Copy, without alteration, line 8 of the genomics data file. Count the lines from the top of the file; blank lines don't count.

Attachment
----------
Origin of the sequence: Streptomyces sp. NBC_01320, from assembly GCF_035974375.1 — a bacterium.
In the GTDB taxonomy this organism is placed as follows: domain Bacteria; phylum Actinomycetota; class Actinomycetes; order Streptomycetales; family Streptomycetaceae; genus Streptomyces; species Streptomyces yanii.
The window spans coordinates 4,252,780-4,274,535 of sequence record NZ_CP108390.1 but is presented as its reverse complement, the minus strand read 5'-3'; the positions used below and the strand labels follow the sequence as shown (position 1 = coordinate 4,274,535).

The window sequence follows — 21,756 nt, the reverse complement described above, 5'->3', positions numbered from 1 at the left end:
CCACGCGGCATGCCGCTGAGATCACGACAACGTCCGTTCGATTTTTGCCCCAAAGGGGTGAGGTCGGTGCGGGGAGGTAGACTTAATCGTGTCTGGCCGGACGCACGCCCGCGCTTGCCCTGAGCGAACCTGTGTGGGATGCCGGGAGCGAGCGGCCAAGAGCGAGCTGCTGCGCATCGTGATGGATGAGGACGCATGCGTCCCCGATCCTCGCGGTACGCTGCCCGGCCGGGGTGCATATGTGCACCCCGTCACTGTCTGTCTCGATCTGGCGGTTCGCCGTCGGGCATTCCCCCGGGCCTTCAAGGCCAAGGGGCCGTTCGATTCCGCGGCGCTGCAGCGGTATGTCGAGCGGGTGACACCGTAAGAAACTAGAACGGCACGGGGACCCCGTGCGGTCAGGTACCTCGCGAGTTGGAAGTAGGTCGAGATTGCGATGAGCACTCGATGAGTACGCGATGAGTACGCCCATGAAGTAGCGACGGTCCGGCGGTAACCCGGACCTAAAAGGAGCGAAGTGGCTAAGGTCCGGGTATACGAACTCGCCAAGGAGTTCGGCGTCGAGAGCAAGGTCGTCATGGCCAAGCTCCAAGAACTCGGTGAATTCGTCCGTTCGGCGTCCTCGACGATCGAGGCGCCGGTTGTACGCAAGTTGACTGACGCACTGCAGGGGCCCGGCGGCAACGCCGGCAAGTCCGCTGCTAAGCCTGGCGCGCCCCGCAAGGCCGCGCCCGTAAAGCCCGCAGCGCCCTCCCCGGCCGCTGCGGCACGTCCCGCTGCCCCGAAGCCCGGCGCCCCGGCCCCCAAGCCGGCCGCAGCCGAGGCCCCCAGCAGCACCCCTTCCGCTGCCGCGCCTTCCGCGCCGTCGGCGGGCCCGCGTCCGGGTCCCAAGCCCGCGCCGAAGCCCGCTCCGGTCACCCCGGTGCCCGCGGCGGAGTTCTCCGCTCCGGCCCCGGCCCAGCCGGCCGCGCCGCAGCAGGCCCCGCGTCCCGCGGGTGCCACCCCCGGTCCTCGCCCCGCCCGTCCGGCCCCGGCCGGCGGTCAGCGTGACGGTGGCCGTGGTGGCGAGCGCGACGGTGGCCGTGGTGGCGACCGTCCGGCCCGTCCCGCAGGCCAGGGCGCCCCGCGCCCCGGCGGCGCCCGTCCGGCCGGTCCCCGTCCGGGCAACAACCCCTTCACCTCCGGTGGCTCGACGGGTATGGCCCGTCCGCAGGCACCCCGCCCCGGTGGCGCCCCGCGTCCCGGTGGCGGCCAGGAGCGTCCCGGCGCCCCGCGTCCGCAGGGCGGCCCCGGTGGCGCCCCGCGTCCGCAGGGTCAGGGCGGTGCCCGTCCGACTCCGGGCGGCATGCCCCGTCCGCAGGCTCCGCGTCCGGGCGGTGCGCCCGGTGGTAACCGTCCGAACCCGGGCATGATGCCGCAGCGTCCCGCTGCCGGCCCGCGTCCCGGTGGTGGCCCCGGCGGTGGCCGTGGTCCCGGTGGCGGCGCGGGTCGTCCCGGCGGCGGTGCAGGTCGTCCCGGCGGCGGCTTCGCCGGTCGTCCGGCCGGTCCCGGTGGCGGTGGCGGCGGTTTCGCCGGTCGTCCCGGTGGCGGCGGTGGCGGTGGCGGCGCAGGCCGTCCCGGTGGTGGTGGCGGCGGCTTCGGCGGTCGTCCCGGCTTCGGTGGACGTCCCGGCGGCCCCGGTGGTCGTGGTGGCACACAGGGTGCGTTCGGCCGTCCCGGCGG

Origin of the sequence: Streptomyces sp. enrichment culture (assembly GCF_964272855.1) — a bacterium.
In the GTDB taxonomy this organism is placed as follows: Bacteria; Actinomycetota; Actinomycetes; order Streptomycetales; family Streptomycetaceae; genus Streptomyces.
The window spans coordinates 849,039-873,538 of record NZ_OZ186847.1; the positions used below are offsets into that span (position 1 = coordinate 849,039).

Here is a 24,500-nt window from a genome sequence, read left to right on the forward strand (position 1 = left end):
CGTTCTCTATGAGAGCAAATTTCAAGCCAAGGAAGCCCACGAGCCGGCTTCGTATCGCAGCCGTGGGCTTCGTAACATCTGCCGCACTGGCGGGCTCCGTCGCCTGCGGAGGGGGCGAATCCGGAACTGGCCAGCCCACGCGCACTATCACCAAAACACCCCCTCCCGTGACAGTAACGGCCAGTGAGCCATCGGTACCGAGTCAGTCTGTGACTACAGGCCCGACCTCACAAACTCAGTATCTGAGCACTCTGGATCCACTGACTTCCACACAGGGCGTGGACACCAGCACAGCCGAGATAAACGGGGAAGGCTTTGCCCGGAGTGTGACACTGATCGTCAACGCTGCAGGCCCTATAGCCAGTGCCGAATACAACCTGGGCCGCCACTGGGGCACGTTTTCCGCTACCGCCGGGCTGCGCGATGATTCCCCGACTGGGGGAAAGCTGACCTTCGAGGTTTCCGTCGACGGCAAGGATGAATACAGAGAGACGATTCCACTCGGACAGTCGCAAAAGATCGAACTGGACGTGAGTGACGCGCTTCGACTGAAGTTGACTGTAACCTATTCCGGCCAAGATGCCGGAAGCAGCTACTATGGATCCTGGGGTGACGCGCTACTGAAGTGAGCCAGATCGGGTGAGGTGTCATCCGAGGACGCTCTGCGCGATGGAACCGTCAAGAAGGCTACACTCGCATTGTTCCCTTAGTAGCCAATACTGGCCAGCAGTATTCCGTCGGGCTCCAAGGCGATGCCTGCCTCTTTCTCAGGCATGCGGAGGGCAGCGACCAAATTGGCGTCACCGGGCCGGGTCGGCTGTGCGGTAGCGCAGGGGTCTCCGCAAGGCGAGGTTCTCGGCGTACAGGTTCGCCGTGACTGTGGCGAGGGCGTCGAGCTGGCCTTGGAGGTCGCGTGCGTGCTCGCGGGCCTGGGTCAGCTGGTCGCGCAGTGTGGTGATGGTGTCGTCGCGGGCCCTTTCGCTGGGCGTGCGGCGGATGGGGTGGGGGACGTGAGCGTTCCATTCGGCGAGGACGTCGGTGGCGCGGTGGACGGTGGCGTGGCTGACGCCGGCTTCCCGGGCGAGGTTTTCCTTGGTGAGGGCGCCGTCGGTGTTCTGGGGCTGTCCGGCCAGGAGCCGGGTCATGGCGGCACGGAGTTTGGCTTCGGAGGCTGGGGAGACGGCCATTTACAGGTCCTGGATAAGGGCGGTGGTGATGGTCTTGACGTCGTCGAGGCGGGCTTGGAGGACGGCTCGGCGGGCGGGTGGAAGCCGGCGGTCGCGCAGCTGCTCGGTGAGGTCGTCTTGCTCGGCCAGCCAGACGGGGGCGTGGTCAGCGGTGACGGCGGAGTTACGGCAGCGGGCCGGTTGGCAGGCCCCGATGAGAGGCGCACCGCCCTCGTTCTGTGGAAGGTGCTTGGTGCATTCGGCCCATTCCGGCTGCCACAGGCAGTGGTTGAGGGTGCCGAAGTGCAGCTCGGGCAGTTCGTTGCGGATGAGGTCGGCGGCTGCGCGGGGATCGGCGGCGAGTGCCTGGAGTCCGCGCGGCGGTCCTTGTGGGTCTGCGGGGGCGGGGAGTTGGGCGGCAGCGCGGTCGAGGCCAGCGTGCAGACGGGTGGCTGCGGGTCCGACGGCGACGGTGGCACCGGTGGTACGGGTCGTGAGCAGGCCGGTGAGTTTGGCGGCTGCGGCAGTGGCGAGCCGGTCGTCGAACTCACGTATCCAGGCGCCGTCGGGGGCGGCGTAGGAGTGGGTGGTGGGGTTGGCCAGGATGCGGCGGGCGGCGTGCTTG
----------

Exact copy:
The window spans coordinates 849,039-873,538 of record NZ_OZ186847.1; the positions used below are offsets into that span (position 1 = coordinate 849,039).